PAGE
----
All people, everywhere, have the right to inherit and develop their intellectual, emotional, material, and spiritual tradition — it is called cultural equity. It values the unique and collective cultures of diverse communities and supports one’s existence. While cultural equity is suppose to honor the embodiment of values, policies and practices that ensure all types of people are represented. It is an important milestone, yet a defining problem of the 21st Century.
Those who have been underrepresented based on race/ethnicity, age, gender, gender identity, sexual orientation, socioeconomic status, geography, citizen status, or disability, are victims of cultural inequity. W.E.B. DuBois, a towering figure on the American cultural landscape and one of the founders of the NAACP, described it once as art “About us, by us, for us, and near us.”
Regardless of which sectors or place-based initiatives are attempting to plan for cultural equity, intentional practices that contribute to an equitable plan include data disaggregation, participatory research, and creative design processes that manifest community visions. (http://createquity.com/2016/08/making-sense-of-cultural-equity/)
Building in resources and time for government staff and community leaders to deepen their expertise is critical to achieving consistent, meaningful racial and social equity practices. Take a look at Americans for the Arts for example. They:
- Identified the need for additional training and engagement, recognizing that different staff members required different approaches,
- Created a task force that engaged the board and the staff effectively in the process of creating a statement,
- Found inspiration in others – for example, the Grantmakers in the Arts racial Equity Statement and Becoming an Anti-Racist Multicultural Organization Equity Manifesto.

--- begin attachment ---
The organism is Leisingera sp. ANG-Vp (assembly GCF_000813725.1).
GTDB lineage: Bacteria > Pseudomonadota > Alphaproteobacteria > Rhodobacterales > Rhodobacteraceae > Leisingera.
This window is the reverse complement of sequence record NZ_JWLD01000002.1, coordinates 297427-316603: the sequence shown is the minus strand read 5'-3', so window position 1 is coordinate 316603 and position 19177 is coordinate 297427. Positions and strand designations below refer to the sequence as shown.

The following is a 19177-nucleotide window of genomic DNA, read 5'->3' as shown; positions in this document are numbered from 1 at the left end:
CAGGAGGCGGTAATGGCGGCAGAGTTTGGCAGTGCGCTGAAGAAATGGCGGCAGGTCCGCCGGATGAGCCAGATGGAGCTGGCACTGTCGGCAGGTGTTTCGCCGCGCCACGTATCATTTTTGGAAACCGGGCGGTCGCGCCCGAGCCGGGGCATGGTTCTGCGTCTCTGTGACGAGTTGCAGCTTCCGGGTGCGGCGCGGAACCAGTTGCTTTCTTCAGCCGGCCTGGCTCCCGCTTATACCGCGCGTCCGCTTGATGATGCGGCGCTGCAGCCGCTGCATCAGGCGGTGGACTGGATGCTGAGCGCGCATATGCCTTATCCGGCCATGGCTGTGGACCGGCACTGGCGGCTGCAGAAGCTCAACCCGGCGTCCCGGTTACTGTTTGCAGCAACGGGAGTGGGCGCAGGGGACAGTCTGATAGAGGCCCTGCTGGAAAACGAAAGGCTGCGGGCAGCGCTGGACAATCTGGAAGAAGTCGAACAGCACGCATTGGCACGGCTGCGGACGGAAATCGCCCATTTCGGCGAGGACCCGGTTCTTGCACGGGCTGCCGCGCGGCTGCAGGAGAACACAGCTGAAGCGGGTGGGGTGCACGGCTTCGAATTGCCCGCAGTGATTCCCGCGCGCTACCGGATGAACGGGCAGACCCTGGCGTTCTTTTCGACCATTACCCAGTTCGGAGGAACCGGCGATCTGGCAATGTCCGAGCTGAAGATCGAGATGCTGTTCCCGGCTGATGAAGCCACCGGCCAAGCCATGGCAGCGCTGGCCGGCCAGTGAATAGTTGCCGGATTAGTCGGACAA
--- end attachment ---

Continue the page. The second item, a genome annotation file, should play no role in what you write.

- Created working definitions that everyone could understand for concepts like diversity, equity, and inclusion,
- Named starting conditions that took into consideration our country, their beliefs, and the mission of our organization,
- Narrowed area of focus and goals based on their area of expertise and strategic plan.
- Created drafts – ultimately, their cultural equity statement was the result of 13 drafts and the input of our task force and stakeholders,
- They got their draft to the stakeholders for additional input, which included local art agencies, government, foundations, and more,
- Created benchmarks to measure their success – creating a statement is one thing, and measuring it is another. They mapped for progress, which required specific goal setting, and
- Presented the final statement, and kept the conversation going. A cultural equity statement is only as good as the dialogue and action it produces.
Here are steps you can take to promote cultural equity:
- Build cultural consciousness by substantive learning
- Create and support programs to improve cultural leadership
- Advocate for public and private-sectors that promote cultural equity
- Generate quantitative and qualitative research related to equity that is measurable progress towards cultural equity.
Most importantly, it is vital to acknowledge any inequities first, and then take action. Cultural plans helps towns, cities, counties, regions, and states, take account of their cultural assets and strengthen their economies by leveraging these assets.
Take action and contact Schabel Solutions to get started on developing a strategic cultural plan.